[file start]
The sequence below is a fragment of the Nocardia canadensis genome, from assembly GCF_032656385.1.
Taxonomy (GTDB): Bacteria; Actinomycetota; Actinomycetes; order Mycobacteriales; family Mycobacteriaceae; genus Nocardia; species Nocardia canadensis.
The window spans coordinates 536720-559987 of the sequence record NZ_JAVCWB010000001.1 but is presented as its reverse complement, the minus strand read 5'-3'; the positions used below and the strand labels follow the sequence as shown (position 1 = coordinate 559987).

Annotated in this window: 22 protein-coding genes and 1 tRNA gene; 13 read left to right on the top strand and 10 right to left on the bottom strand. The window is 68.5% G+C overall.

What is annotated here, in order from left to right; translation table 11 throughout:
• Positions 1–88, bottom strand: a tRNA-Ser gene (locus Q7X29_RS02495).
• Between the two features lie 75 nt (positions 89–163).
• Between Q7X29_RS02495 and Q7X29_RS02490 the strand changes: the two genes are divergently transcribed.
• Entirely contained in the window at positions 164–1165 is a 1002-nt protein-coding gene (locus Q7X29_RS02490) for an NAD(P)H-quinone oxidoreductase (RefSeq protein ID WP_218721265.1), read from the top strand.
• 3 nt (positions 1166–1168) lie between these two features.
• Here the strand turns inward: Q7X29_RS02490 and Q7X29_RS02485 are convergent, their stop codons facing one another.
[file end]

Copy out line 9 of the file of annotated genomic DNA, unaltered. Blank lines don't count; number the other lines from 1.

• Entirely contained in the window at positions 164–1165 is a 1002-nt protein-coding gene (locus Q7X29_RS02490) for an NAD(P)H-quinone oxidoreductase (RefSeq protein ID WP_218721265.1), read from the top strand.